Finding the right angle for a little artist

Finding the right angle for a little artist

“Every child is an artist. The problem is how to remain an artist once we grow up.”
Pablo Picasso

All artists, even very young ones, work differently. I was recently asked whether I thought it was better for children to paint and draw standing up at easels or sitting down at tables and the question got me thinking. Preschool facilities, creches and kindergartens, always seem to provide easels, whereas school classrooms are full of table tops. Hmmmm?

Working on a vertical surface is quite a different experience to working on a table, and brings quite a different perspective to what an artist sees, and a different relationship to the materials an artist uses. Ideally children should be offered a whole range of surfaces, both horizontal and vertical (and probably lots in between too) - here’s why:

Working on a vertical surface

  • Working on an upright surface requires a child to use a specific wrist position and grip to make marks. It changes the young artists relationship to the page, and makes terms such as ‘up’ and ‘down’, or ‘top’ and ‘bottom’ make sense in relation to their bodies.
  • Working on a vertical surface brings a task closer to the child’s eyes which enables them to have a closer view of what they are doing. When setting up a vertical work surface a good rule of thumb is to position it so that the child’s eye level is one third from the top of the page.
  • A sturdy, solid easel can provide a great space for children to make their marks, but the key words are indeed sturdy and solid. If you decide to invest in an easel you must make sure it is worth buying - if it's light, flimsy, and wobbles around under pressure don't bother. Drawing and painting can be exuberant pursuits, and you definitely don't want your easel crashing down to the floor. The best easels will have a crossbar to keep them open and prevent them closing up while in use, and a practical shelf for holding materials and paint pots right where the artist needs them.
  • Never let your child fold or unfold their easel as it can be a dangerous undertaking for little fingers - those hinges can pinch... ouch!
  • Be aware of the viscosity or 'runnyness' of the paint you offer as a vertical painting may drip and dribble! Just pop something on the floor to catch the drops, like newspaper or an old towel.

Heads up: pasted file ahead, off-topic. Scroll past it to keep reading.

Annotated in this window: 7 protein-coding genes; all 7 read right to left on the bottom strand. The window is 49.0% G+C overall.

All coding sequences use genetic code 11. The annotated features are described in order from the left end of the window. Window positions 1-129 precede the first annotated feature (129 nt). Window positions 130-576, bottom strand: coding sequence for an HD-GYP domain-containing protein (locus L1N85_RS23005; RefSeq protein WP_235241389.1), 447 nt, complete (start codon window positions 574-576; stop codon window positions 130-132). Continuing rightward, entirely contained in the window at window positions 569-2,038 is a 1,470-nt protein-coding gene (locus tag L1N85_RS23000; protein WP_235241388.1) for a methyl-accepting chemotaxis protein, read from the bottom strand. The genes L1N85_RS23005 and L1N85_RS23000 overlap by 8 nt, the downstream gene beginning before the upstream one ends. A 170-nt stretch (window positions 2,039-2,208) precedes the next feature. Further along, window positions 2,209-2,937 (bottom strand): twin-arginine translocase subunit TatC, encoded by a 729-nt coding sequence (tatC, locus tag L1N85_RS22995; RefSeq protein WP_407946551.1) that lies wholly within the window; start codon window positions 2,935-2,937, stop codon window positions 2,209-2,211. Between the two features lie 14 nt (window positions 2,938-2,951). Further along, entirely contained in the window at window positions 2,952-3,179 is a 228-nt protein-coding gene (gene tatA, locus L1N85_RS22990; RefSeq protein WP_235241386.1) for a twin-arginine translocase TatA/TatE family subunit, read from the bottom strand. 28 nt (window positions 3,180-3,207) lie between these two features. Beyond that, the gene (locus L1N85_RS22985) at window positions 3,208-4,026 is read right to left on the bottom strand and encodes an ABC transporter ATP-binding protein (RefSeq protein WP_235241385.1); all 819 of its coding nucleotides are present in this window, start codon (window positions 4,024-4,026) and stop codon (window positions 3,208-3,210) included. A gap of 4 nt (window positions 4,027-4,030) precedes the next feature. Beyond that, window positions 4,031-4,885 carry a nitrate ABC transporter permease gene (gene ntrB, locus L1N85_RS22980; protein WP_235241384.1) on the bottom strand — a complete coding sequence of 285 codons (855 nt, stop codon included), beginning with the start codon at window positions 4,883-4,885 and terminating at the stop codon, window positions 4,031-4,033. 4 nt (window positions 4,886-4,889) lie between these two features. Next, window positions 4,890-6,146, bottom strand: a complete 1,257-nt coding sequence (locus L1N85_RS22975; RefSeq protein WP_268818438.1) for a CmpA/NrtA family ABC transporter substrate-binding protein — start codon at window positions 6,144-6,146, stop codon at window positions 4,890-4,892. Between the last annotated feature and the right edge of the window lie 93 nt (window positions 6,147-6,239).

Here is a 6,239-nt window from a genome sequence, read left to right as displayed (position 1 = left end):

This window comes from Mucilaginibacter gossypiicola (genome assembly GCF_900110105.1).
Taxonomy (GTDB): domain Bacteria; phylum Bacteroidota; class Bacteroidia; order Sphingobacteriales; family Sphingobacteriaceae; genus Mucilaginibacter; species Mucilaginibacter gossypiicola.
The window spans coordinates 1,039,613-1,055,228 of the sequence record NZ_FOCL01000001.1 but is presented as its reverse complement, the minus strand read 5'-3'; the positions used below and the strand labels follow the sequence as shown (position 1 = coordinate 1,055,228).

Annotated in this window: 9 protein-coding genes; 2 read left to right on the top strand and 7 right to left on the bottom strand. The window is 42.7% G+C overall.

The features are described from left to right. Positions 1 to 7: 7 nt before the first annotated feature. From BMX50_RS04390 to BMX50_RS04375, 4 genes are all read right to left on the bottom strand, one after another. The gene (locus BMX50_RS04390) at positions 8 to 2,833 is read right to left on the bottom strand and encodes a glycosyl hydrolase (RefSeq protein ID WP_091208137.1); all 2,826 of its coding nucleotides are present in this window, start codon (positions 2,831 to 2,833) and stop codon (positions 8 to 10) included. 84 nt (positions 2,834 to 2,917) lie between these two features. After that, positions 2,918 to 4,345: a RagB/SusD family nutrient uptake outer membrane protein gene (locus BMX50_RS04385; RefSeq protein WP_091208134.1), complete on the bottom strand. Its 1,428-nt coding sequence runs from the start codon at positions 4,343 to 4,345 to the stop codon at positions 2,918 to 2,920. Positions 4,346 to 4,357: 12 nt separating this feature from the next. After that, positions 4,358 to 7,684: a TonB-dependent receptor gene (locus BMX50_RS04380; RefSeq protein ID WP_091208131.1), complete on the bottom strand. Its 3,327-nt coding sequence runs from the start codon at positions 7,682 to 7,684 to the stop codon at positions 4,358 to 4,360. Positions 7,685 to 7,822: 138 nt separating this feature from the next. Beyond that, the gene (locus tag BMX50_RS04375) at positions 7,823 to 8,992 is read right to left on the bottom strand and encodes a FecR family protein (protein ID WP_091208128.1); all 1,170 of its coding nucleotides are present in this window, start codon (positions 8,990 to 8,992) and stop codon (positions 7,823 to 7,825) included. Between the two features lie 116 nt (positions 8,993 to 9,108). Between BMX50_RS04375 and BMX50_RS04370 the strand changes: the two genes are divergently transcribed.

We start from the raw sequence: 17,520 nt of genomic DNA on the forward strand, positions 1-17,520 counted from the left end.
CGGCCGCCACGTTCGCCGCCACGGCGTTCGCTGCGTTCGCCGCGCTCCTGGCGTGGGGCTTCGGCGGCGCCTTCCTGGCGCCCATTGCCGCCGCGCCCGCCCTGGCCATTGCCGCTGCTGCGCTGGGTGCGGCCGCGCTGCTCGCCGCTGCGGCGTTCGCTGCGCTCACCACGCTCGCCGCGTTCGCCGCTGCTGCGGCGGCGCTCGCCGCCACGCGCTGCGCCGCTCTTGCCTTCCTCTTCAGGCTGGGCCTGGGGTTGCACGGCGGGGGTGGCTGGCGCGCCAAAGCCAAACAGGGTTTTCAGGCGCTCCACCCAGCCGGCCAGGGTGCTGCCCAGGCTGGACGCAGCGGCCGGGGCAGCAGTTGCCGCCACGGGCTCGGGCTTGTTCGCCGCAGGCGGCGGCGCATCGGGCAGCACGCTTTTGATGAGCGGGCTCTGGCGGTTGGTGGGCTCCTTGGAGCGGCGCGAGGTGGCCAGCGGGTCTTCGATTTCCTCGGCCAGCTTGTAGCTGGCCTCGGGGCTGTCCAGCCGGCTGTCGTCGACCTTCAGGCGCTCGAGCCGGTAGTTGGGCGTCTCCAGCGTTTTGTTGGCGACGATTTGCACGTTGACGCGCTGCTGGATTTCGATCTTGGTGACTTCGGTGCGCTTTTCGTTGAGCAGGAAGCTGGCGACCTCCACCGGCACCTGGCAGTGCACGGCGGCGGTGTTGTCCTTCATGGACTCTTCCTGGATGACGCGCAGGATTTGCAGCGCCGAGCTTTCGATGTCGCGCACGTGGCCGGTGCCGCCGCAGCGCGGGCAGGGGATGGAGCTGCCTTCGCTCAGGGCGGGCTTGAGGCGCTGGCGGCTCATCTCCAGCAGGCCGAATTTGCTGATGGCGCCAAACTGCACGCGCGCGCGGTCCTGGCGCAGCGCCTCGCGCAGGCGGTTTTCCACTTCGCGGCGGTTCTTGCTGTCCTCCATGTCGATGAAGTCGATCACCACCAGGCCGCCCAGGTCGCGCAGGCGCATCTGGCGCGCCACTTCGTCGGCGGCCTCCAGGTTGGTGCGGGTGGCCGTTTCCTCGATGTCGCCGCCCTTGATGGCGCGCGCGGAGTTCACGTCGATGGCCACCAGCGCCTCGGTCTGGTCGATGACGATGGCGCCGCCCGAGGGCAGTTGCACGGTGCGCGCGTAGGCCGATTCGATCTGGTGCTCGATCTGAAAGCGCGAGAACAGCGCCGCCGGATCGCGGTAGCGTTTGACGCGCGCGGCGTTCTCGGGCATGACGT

• And remember you don’t have to own an easel to make a perfectly functional vertical work surface – there's nothing wrong with simply taping or blutaking a sheet of paper to the wall.

Working on a horizontal surface

  • Sometimes an activity is better suited to a flat surface. Working flat can have the advantage of slowing down an art activity, and enabling the project to be worked on over a period of time.
  • Working on a flat surface allows for a whole array of art materials to be ready at hand without the risk of them rolling away. Offer crayons, pencils, paint and glue on a tray so children can enjoy choosing colours. A horizontal surface may also be better suited for very runny or watery paints, and means artwork can easily be left to safely dry flat.
  • If a child struggles to reach across a large sheet of paper on a flat surface, simply move or rotate it from time to time to make all areas accessible.
  • It’s lovely to have a small table set aside as a kid’s craft table – we had one set beside a window in the kitchen, and it was the very favourite place for my little ones to stay occupied while we grownups attended to kitchen chores. Keeping your child’s art space in the living area means you can keep an eye on where and how art materials are being used. Just offer the kitchen table or kitchen bench if that's all you have.

Working on the go

  • A clipboard makes a perfect surface for a busy little artist on a car trip. Clip on some sheets of paper and offer some pencils - you can even attach a pencil with a short string to stop it rolling onto the floor.  
  • Stash a big piece of firm cardboard or plywood behind a bookshelf or under the couch, and whenever the kids feel like drawing pull it out and drop a few sheets of paper on top. Though it may not always be ideal for painting the floor has lots of advantages as a relaxing art space. Drag the board outside on a fine days - there’s nothing nicer than lying around drawing together under a shady tree. Ahhh, roll on springtime...
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